Nearly 80 percent of Iowans think country has 'gone off in the wrong direction'
Like the rest of the country, Iowa voters are unhappy with their perceived direction the country is taking and unhappy with George W. Bush as president.
Only 14.7 percent of Iowans believe the country is "on the right track," while 79.7 percent who believe it has "gone off in the wrong direction." While 26.8 percent of McCain voters believe things are on the right track, only 4.7 percent of Obama supporters agree.
Bush fares a little better with McCain supporters. Just over 65 percent approve of the way he is "handling his job as president," while 26.9 percent disapprove. A miniscule 3.6 percent of Obama supporters approve of Bush's performance, while 96.4 percent disapprove.
Among independent voters, those who approve of Bush's performance (30.6 percent) are far more likely to support McCain. Nearly 85 percent of this group says they will vote for McCain, compared to only 13.5 percent who support Obama. Among independents who disapprove of Bush (66.5 percent), 24.8 percent support McCain, while 59.3 percent support Obama.
"It's very clear that voters who continue to support George Bush will vote for John McCain," Redlawsk said. "Not only is this a simple continuation of partisan support, but McCain is clearly associated with supporting much of the Bush agenda, and voters recognize the connection.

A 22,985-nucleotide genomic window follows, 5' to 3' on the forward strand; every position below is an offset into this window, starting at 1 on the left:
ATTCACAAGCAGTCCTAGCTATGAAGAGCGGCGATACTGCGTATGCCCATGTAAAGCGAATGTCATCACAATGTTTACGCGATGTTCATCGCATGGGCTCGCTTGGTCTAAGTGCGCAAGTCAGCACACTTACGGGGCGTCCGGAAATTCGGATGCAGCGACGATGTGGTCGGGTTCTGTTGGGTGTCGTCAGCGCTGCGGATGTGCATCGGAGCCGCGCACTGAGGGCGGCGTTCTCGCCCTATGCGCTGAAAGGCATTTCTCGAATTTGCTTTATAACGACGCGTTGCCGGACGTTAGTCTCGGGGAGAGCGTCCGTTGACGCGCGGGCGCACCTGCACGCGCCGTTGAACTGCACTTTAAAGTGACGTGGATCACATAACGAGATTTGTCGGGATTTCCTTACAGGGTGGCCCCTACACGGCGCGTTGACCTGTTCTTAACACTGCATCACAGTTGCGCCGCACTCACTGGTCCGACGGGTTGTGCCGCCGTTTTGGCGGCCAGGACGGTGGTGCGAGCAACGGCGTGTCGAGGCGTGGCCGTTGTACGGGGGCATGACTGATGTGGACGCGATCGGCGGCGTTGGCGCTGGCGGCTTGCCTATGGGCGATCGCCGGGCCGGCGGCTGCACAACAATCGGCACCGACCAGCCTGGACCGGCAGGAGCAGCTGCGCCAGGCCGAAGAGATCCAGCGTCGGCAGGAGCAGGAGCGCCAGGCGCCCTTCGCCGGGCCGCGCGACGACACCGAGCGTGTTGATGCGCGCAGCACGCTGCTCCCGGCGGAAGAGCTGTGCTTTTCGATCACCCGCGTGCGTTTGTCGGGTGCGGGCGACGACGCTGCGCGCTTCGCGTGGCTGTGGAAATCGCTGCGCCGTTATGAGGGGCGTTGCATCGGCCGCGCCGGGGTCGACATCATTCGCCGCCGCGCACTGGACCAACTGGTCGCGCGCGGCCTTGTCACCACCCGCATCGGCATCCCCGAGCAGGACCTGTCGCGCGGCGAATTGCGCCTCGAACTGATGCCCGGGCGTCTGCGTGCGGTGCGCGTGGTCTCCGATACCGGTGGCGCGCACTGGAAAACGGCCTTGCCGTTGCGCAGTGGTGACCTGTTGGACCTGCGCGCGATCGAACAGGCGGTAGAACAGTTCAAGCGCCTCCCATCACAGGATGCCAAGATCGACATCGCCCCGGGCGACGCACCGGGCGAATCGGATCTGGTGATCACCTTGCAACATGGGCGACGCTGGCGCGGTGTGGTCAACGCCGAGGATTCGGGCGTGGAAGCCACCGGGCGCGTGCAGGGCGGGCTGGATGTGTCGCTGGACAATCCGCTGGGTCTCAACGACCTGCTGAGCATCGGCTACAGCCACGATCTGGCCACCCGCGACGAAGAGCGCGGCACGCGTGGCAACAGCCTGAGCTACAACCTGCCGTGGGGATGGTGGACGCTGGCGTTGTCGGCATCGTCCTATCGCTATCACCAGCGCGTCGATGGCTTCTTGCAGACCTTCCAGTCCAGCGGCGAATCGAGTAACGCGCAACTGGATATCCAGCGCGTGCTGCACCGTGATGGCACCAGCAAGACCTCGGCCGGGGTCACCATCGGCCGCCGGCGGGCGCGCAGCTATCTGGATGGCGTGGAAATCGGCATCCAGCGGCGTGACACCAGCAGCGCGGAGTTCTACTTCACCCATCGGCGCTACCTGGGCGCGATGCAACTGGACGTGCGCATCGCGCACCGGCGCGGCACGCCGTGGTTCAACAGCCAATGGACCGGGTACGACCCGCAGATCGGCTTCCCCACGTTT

"The challenge for Obama lies with independents who disapprove of Bush. While McCain has the support of more than 8 in 10 Bush supporters, Obama is only picking up 6 in 10 of those who disapprove of Bush. This gap is allowing McCain to claim a plurality of all independent voters at this time."
About the University of Iowa Hawkeye Poll
The University of Iowa Hawkeye Poll is directed by David Redlawsk and co-directed by Caroline Tolbert, both associate professors of political science in the UI College of Liberal Arts and Sciences. The Hawkeye Poll is a teaching, research and service project of the Department of Political Science and is housed at the UI's Social Science Research Center, directed by UI Sociology Professor Kevin Leicht. The university's College of Liberal Arts and Sciences and the Office of the Provost provided funding for the poll.
For results of past Hawkeye Polls, a list of UI political experts, and trading prices for Election 2008 contracts on the Tippie College of Business' Iowa Electronic Markets, visit http://www.uiowa.edu/election.
STORY SOURCE: University of Iowa News Services, 300 Plaza Centre One, Suite 371, Iowa City, Iowa 52242-2500MEDIA CONTACTS: David Redlawsk, Hawkeye Poll, 319-335-2352 (office), 319-400-1134 (cell), firstname.lastname@example.org; Caroline Tolbert, Hawkeye Poll, 319-335-2360 (office), email@example.com; Nicole Riehl, University News Services, 319-384-0070 (office), 319-430-6576 (cell), firstname.lastname@example.org